By Robert Stitt
Everybody knows one of the major pathways to prison is poor education. Those who have a lack of education are exponentially more likely to end up in prison than those who are highly educated. This is even more true if you are an uneducated black male. For years, the government, media, even Hollywood has been calling for an increase in educational programs aimed at helping black youth get out of poverty and into college in order to break the cycle of poverty.
Apparently, several University of California universities have been playing for both teams. It seems that the universities are happy to take the money from black students who qualify to get in and become students. And what of those that did end up in prison, instead?
According to the Black Student Unions of nine undergraduate University of California campuses, the UC system has been investing its money in private prisons to make money off of the black youth that end up there, as well. They have filed a petition that demands the universities divest from these private prisons and asks for a ban on any future investments. They are also calling for a UC divestiture from Wells Fargo who receives profits from the prisons. The UC system is said to have nearly $23 million invested in private prisons.
According to the Atlanta Black Star, the Afrikan Black Coalition said, “If we truly believe that #BlackLivesMatter from the hood to the academy, we must stand with our brothers, sisters, uncles, aunts, cousins and extended family members who are currently incarcerated or are at a higher risk of incarceration because of their very Blackness.”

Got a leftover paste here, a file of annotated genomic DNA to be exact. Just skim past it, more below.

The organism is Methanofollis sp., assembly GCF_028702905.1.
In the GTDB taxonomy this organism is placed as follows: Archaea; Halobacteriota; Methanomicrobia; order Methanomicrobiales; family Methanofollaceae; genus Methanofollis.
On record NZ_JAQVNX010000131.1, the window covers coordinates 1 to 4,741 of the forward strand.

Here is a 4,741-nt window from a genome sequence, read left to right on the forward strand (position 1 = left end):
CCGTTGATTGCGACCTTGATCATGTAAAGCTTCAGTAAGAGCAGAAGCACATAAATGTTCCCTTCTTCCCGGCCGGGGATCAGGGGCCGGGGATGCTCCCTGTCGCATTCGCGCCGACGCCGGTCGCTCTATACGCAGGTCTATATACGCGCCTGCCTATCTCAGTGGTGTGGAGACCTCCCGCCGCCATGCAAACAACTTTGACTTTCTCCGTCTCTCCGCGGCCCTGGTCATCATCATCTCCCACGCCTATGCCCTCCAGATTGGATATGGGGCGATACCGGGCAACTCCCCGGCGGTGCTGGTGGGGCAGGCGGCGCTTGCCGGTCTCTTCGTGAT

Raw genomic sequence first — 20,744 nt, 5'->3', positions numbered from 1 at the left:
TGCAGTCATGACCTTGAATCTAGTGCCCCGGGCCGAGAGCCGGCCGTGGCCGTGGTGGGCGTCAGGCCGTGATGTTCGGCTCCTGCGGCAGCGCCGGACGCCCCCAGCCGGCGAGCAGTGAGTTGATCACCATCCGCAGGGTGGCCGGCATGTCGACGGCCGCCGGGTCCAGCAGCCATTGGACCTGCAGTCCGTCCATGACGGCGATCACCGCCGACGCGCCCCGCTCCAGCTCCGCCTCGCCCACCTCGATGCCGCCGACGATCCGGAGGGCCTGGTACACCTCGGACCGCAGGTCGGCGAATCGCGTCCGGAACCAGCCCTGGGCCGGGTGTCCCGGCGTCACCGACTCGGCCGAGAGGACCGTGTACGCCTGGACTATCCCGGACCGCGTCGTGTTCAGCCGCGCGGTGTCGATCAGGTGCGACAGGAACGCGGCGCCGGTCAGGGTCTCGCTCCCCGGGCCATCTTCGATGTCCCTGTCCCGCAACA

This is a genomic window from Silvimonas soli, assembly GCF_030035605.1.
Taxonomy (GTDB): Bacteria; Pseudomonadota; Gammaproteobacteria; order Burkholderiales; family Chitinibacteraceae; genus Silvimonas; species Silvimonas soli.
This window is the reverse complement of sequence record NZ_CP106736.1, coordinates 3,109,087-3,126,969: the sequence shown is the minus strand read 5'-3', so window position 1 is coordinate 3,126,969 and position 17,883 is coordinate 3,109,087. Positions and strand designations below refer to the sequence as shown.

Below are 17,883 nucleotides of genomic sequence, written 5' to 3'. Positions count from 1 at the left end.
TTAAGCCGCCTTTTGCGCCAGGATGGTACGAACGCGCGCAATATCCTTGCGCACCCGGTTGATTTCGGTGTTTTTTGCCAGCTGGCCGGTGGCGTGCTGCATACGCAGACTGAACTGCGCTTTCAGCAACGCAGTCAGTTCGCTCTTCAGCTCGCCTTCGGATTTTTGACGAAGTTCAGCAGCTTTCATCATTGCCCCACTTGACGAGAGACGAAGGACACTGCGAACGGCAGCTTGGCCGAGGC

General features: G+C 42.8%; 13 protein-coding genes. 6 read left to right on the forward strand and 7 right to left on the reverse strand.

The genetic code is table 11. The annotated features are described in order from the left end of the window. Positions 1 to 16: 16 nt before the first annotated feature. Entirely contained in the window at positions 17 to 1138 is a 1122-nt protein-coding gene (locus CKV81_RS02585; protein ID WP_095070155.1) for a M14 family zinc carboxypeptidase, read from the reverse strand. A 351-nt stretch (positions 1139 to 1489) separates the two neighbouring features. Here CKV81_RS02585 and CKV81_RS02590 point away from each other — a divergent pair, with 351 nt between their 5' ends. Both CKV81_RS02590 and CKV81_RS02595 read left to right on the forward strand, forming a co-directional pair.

The students spoke out after a report from the Office of the Inspector General of California, High Desert State Prison in Susanville, California, was released and detailed a number of failures at the prison. Among the “culture of indifference” among the guards, and an acceptance of gang activity within the prison walls, there is also a “culture of racism” that is pervasive in the prisons.
The guards are said to use the “N” word without even thinking about it. The black inmates were deprived of equal access to food and canteen privileges. The report noted that the blacks were the last to enter the dining area and the first to be sent out. They were the last to enter the canteen and sometimes it would be closed prior to their “turn” so they could not make purchases.
The guards were reported as being racist to other guards as well. “The white staff were very racist and bigoted, not just toward inmates but also toward officers that were of a different race.”
The prisons are a money-making business, but the money is being made off of the mistreatment of black inmates. The students are asking that the universities make the decision to stop making money in this way. The Atlanta Black Star sums up the students’ plea like this, “We must ask how this country can continue to point its finger at other nations for their human rights violations and inhumane practices when America wrote the book on exploitation of Black people for profit.”
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